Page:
It seems socialism was worried more about those trying to to be encouraged to 'trade down' with some payment incentive, than those less fortunate they left on the homeless list.

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sliceofsoup · 21/09/2015 13:19

Here in NI WTC is included in the criteria. I don't understand why it isn't in England.

That is the real issue then. Because that affects far far more people than the removal of UFSM will.

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godsavethequeeeen · 21/09/2015 13:28

I earn £8k but also receive WTC so couldn't claim FSM before they became universal.

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blacksunday · 21/09/2015 13:52

Well, there you go.

If we assume that 1/3rd of people who are means tested would receive meals (based on the poverty statistic), then the difference in cost between UFSM and means-tested is £400 million.

The UK budget (just the revenue) is roughly £650 billion, this UFSM amounts to a cost of less than 1/100th of one percentage of the total budget.

Given that we waste so much money on tax breaks for the monarchy, millionaires and corporations... the argument is that we can afford to pay £400 million to ensure that every child who goes to school is well fed.

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Isitmebut · 21/09/2015 14:19

the argument is that we can afford to pay £400 million to ensure that every child who goes to school is well fed.

So until they announce otherwise, REJOICE.

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LilyTucker · 22/09/2015 17:06

I hope they do.

It was utter madness in the first place.

Giving free food to wealthy families in KS1 yet letting poorer kids in KS2 and 3 go hungry is ridiculous.

If families on 40k are going to lose CB as they are deemed wealthy then frankly families on more getting free food and help with childcare is a nonsense.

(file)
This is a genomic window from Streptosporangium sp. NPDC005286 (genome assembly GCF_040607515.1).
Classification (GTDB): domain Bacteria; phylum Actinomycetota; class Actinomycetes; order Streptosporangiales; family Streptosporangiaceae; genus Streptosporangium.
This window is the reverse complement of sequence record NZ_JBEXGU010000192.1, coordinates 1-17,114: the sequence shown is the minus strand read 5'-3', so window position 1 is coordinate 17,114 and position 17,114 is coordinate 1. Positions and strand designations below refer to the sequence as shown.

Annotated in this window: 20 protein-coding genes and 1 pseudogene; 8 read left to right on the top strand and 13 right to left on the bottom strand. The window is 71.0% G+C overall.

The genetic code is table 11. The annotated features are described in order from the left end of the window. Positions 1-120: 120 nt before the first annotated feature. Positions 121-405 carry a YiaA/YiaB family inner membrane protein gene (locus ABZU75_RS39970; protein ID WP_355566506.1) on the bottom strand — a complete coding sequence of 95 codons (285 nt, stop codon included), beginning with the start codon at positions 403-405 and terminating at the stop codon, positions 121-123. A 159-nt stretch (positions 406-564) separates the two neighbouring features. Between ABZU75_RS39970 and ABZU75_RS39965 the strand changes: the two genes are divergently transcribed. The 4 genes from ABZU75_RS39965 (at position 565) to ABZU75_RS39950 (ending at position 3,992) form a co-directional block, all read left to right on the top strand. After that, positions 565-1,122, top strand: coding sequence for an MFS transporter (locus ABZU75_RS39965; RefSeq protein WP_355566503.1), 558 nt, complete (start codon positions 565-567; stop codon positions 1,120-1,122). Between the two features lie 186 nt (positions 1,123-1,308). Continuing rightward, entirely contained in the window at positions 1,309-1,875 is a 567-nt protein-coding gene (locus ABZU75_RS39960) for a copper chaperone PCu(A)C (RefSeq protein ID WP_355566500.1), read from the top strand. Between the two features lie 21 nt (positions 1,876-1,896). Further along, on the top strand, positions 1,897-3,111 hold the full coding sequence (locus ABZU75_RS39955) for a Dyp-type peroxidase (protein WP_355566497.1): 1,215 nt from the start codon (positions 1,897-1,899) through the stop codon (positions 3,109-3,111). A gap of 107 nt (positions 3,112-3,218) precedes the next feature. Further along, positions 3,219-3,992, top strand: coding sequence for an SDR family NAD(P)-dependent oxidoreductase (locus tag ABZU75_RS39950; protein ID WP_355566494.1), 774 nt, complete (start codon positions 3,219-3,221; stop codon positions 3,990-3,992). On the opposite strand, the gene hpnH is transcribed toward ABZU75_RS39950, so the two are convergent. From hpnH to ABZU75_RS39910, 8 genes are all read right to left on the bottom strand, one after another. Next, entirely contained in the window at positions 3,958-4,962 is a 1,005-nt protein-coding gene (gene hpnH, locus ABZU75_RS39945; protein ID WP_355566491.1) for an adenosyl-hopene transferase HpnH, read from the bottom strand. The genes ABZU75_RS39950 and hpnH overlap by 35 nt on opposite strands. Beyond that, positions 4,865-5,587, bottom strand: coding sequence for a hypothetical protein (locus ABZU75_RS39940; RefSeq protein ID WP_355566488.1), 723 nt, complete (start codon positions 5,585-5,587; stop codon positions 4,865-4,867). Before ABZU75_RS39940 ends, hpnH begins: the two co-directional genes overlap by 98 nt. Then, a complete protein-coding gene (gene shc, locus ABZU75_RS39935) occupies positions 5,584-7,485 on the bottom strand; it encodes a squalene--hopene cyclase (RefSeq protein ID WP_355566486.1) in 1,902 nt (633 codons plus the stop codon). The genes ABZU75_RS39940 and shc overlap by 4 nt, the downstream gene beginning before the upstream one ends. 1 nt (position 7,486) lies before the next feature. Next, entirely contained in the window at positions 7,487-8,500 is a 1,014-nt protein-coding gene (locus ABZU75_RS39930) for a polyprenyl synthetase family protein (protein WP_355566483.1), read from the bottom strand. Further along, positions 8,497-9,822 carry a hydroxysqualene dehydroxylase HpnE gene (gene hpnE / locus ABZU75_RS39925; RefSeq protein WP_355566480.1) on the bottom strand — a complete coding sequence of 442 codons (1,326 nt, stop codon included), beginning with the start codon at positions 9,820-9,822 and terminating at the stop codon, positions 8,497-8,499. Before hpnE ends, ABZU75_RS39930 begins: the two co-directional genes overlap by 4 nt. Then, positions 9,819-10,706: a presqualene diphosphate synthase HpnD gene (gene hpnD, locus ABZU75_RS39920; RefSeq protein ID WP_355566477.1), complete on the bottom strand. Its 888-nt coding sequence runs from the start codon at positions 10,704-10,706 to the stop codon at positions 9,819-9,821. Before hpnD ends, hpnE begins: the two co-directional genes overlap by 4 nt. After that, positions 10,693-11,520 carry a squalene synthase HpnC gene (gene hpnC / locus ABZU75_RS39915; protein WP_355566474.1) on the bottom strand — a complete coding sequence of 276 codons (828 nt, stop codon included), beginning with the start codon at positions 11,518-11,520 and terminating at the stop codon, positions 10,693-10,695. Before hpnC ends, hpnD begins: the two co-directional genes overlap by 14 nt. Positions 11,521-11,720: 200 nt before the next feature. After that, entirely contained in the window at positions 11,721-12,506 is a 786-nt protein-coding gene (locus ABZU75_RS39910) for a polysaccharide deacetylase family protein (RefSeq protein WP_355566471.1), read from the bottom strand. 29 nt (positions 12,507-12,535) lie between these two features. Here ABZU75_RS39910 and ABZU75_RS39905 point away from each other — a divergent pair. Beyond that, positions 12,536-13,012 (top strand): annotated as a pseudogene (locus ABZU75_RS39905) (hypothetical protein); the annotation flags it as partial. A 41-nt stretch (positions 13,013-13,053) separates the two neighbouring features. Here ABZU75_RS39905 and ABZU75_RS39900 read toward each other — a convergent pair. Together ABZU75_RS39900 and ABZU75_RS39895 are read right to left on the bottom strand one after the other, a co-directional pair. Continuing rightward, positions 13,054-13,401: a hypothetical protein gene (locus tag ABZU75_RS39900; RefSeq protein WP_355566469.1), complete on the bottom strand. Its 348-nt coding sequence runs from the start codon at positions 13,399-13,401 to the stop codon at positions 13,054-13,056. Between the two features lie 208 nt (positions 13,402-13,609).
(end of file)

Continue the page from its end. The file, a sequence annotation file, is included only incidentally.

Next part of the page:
However I also think WFA and bus passes for the wealthy should be axed too. Bet they aren't.

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AliceDoesntLiveHereAnymore · 22/09/2015 18:52

That's the issue I have with it too. The working poor are ones that are going to be hardest hit by these new tax credit cuts coming in, and they're also the ones that will be hit by a withdrawal of FSMs, as anyone on WTC is not eligible for FSMs. So they're going to be hit from both sides, simply because they're trying to support themselves, but not making a large amount of money.

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LilyTucker · 22/09/2015 19:33

They could up the threshold at the same time as stopping the universal element.

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LilyTucker · 22/09/2015 19:57

Would like to add under the current scheme every child going to school isn't well fed. The poorer kids in ks2 or 3 certainly aren't and there is a huge amount of waste. I've seen it. Many choose the same old jacket potato with zero veg day after day. Kids leave the first course and fill up on pudding. I rarely see kids with much veg on their plates and the little that is often ends up in the bin.